The NBA Trade Deadline is set for Thursday, March 13 at 2pm CST, and plenty of teams around the association will be working to improve their situation in 2012 and/or beyond. Do the Los Angeles Lakers need to move Pau Gasol or Andrew Bynum to surround Kobe Bryant with a point guard? Do upstart teams like the Philadelphia 76ers and Indiana Pacers have a shot at competing now by making the right addition to their talented but incomplete rosters? Should the Milwaukee Bucks and Golden State Warriors sell off some of their assets and eye a run two or three years down the line?
There might not be better way to assess the standing of each team around the league and their respective needs than to look at a visual breakdown of strengths and weaknesses in these NBA Power Rankings. Some things are very clear -- the Miami Heat and Chicago Bulls remain a cut above everyone else -- while other issues are still murky. The Portland Trail Blazers still look good in terms of efficiency differential, but (as usual) they have suffered from some bad luck and their actual record lags behind. The Orlando Magic are a top-10 team and the current No. 3 seed in the Eastern Conference, but incessant Dwight Howard speculation makes the whole operation seem like more of a disappointment than it has really been so far this year. Anyways, let's take a look at the current NBA landscape and see what we can see.
Here are three observations that seem particularly relevant with the 2012 NBA Trade Deadline rapidly approaching:
(1) The LA Lakers need to find a good three-point shooter. There has been plenty of talk about the Lakers pursuing a point guard in the trade market, even if it means parting with Pau Gasol or Andrew Bynum, but the gaping hole at the PG position should come with an asterisk. Kobe Bryant and company have the third-worst three-point shooting percentage in the entire NBA (30.3 percent) at the moment, so merely adding a distributor wouldn't quite solve the problems with their No. 14 offense. Yes their turnover rate is a bit high at the moment, and they rely far to much on Kobe Bryant isolation sets at the end of games, but the team needs to find someone who can truly stroke it from beyond the arc to make a noticeable improvement. If they can't land Kyle Lowry and instead make a move for someone like Ramon Sessions -- a career 28.7 percent shooting from three-point range -- don't expect an amazing bump in efficiency. Ray Allen, anyone?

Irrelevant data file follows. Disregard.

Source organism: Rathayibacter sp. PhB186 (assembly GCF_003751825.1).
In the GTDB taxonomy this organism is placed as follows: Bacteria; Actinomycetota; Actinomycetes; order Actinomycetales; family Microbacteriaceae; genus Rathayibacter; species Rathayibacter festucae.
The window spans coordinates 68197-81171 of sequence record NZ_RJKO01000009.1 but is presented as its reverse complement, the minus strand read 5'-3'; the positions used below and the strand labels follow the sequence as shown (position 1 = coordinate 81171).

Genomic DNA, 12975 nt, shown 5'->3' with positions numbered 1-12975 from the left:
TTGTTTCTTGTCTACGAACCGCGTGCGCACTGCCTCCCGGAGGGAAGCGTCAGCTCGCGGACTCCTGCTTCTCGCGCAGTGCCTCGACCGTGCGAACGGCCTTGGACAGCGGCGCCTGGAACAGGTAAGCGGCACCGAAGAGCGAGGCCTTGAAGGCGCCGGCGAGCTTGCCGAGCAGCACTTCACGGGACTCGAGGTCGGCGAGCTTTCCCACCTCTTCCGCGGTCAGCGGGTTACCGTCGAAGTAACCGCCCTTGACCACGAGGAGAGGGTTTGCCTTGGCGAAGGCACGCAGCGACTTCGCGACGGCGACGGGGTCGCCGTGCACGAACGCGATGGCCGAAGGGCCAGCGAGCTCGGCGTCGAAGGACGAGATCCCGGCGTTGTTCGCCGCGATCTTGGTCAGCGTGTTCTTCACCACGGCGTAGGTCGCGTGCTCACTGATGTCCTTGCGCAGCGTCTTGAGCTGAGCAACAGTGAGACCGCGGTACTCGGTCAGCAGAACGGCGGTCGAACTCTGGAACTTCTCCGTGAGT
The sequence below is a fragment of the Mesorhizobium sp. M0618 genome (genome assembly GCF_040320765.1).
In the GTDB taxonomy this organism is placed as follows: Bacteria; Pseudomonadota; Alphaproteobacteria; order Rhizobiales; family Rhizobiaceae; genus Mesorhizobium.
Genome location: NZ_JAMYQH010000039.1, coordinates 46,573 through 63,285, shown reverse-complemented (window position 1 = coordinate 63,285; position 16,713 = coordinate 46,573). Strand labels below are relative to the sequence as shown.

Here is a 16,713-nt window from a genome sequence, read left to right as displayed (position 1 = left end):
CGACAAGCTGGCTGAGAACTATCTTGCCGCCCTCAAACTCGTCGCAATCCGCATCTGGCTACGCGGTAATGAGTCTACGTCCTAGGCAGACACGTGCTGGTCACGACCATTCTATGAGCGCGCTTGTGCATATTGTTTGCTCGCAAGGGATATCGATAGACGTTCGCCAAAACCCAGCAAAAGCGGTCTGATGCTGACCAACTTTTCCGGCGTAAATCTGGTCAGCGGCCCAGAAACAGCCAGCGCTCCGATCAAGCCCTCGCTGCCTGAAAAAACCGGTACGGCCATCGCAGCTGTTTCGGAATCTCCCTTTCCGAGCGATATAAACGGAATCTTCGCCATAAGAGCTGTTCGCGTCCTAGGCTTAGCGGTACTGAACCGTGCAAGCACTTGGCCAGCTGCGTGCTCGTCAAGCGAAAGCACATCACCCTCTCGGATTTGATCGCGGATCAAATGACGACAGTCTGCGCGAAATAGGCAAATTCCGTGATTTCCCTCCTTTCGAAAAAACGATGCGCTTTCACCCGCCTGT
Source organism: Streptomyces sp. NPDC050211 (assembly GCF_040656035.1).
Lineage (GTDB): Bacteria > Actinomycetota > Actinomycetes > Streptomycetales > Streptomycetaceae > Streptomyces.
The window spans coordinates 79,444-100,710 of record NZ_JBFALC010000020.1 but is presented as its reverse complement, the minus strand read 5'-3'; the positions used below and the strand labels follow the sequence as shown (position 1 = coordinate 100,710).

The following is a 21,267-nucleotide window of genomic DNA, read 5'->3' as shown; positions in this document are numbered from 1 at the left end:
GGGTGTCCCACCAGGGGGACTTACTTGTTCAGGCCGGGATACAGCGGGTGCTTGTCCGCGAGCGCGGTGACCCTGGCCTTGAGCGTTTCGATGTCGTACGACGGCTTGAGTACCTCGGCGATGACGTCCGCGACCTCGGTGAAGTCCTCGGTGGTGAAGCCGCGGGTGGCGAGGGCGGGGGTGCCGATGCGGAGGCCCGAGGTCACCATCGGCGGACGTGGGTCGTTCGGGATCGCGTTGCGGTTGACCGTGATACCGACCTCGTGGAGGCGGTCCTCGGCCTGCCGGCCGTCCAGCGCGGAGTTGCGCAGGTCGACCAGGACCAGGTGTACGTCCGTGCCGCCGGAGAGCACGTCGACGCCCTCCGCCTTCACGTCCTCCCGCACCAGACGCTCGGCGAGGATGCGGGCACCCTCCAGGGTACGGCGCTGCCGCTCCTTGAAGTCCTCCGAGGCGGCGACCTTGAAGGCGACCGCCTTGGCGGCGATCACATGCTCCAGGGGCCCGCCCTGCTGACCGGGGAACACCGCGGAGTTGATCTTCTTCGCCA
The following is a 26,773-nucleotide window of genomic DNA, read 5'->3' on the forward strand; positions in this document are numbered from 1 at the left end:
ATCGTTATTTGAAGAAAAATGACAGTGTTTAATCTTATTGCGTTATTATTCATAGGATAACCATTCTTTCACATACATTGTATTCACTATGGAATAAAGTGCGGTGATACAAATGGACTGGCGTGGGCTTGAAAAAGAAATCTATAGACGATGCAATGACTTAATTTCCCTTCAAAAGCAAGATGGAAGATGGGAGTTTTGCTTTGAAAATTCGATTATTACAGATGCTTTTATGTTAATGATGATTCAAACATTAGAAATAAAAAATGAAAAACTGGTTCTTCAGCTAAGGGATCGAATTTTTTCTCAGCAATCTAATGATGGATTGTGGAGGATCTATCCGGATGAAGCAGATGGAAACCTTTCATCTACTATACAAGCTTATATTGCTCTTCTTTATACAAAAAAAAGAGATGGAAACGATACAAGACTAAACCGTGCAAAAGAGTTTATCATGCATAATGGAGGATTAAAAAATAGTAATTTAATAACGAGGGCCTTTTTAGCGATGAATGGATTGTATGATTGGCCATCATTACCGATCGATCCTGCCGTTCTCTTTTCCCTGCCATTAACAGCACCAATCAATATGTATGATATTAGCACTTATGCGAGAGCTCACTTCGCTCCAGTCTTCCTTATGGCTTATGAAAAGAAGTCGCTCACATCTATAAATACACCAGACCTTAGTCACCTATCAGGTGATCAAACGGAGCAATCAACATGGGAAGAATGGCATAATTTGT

(2) The Indiana Pacers need an efficient scorer, or at least someone who finishes well at the rim. The Indiana Pacers have been impressive so far this season, and they are currently the No. 5 seed in the Eastern Conference playoffs, but there is a serious problem with their offense. With stretch shooters like Danny Granger, Paul George, David West and even Roy Hibbert (who attempts more shots from 3-9 feet than at the rim), Indiana currently has the lowest shooting percentage at the rim of any NBA team (56.1 percent). That's a whopping six percent below the league average! It explains why the Pacers' offense ranks just 20th in True Shooting and 15th in Offensive Efficiency, but it might be difficult to find an easy fix to the problem. One quick solution might come from playing George Hill (61.5 percent finisher) over Darren Collison (52.3 percent finisher) more at point guard, but adding a big man with any semblance of a post game or even just an athletic slasher could go a long way towards making Indy a more legitimate challenger in the playoffs. Warning: Jamal Crawford -- a 54.1 percent finisher in 2011-12 and 59.3 in 2010-11 -- isn't the answer the Pacers are really looking for right now. However, someone like Luis Scola would be a nice fit that actually addresses their big offensive deficiency.
(3) The Milwaukee Bucks should feel free to sell off anyone and everyone. But the Bucks are just two games out of the No. 8 seed in the East! Well, here are a couple other interesting facts: (a) they are the equivalent of 14th place in the West, (b) they own the No. 22 overall record in the NBA and the No. 22 efficiency differential (-3.14 points per 100 possessions) and (c) they have no business prioritizing a backdoor route into a playoff spot without honor over the future health of their franchise. Trade Ersan Ilyasova, unless you are determined to resign him. Trade Stephen Jackson to the most desperate GM you can find for next to nothing (Otis Smith should be on line one, Mr. Hammond). Trade absolutely anyone as long as you get back young assets, draft picks or serious financial relief going forward. A recent win over the Knicks doesn't make this team any better than a bottom third team with an upside of a bottom half team in the NBA, unless Andrew Bogut can get healthy very, very quickly.
Here is a complete look at the NBA: